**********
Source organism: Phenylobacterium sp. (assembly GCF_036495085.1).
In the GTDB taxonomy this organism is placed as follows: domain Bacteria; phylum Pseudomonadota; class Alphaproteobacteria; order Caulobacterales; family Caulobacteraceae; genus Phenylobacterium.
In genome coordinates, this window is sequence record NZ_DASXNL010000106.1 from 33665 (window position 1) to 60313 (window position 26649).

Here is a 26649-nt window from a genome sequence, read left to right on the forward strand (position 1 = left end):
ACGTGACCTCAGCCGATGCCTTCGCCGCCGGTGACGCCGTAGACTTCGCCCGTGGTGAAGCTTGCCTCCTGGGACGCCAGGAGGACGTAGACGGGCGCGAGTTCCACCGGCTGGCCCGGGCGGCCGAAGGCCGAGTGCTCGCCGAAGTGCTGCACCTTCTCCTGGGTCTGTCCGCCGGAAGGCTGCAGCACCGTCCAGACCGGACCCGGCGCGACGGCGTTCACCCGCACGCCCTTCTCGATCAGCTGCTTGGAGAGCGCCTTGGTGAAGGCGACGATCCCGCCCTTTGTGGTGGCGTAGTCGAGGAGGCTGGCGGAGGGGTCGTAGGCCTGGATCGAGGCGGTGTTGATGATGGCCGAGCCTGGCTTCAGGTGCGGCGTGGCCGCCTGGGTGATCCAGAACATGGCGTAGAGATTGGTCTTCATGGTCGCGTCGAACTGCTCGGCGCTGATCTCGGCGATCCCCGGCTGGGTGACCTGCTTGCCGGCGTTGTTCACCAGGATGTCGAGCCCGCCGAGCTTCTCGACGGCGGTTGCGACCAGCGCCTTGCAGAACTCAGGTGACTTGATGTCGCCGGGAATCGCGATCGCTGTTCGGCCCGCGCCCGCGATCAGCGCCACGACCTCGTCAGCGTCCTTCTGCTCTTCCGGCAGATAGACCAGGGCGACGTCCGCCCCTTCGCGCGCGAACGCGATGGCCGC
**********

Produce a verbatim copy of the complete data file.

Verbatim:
Source organism: Phenylobacterium sp. (assembly GCF_036495085.1).
In the GTDB taxonomy this organism is placed as follows: domain Bacteria; phylum Pseudomonadota; class Alphaproteobacteria; order Caulobacterales; family Caulobacteraceae; genus Phenylobacterium.
In genome coordinates, this window is sequence record NZ_DASXNL010000106.1 from 33665 (window position 1) to 60313 (window position 26649).

Here is a 26649-nt window from a genome sequence, read left to right on the forward strand (position 1 = left end):
ACGTGACCTCAGCCGATGCCTTCGCCGCCGGTGACGCCGTAGACTTCGCCCGTGGTGAAGCTTGCCTCCTGGGACGCCAGGAGGACGTAGACGGGCGCGAGTTCCACCGGCTGGCCCGGGCGGCCGAAGGCCGAGTGCTCGCCGAAGTGCTGCACCTTCTCCTGGGTCTGTCCGCCGGAAGGCTGCAGCACCGTCCAGACCGGACCCGGCGCGACGGCGTTCACCCGCACGCCCTTCTCGATCAGCTGCTTGGAGAGCGCCTTGGTGAAGGCGACGATCCCGCCCTTTGTGGTGGCGTAGTCGAGGAGGCTGGCGGAGGGGTCGTAGGCCTGGATCGAGGCGGTGTTGATGATGGCCGAGCCTGGCTTCAGGTGCGGCGTGGCCGCCTGGGTGATCCAGAACATGGCGTAGAGATTGGTCTTCATGGTCGCGTCGAACTGCTCGGCGCTGATCTCGGCGATCCCCGGCTGGGTGACCTGCTTGCCGGCGTTGTTCACCAGGATGTCGAGCCCGCCGAGCTTCTCGACGGCGGTTGCGACCAGCGCCTTGCAGAACTCAGGTGACTTGATGTCGCCGGGAATCGCGATCGCTGTTCGGCCCGCGCCCGCGATCAGCGCCACGACCTCGTCAGCGTCCTTCTGCTCTTCCGGCAGATAGACCAGGGCGACGTCCGCCCCTTCGCGCGCGAACGCGATGGCCGC